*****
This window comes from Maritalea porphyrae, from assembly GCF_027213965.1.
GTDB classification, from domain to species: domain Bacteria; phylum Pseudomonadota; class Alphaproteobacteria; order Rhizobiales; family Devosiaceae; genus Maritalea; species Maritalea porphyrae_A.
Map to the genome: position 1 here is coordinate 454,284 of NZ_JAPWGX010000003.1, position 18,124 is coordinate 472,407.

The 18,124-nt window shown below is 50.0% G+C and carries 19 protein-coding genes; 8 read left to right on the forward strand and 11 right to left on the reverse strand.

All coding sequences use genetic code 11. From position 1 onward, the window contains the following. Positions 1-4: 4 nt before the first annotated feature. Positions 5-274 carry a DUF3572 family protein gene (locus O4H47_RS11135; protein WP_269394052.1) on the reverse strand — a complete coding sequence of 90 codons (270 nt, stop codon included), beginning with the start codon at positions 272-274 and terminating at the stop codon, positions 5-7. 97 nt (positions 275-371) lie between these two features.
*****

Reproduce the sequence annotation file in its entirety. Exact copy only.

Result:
This window comes from Maritalea porphyrae, from assembly GCF_027213965.1.
GTDB classification, from domain to species: domain Bacteria; phylum Pseudomonadota; class Alphaproteobacteria; order Rhizobiales; family Devosiaceae; genus Maritalea; species Maritalea porphyrae_A.
Map to the genome: position 1 here is coordinate 454,284 of NZ_JAPWGX010000003.1, position 18,124 is coordinate 472,407.

The 18,124-nt window shown below is 50.0% G+C and carries 19 protein-coding genes; 8 read left to right on the forward strand and 11 right to left on the reverse strand.

All coding sequences use genetic code 11. From position 1 onward, the window contains the following. Positions 1-4: 4 nt before the first annotated feature. Positions 5-274 carry a DUF3572 family protein gene (locus O4H47_RS11135; protein WP_269394052.1) on the reverse strand — a complete coding sequence of 90 codons (270 nt, stop codon included), beginning with the start codon at positions 272-274 and terminating at the stop codon, positions 5-7. 97 nt (positions 275-371) lie between these two features.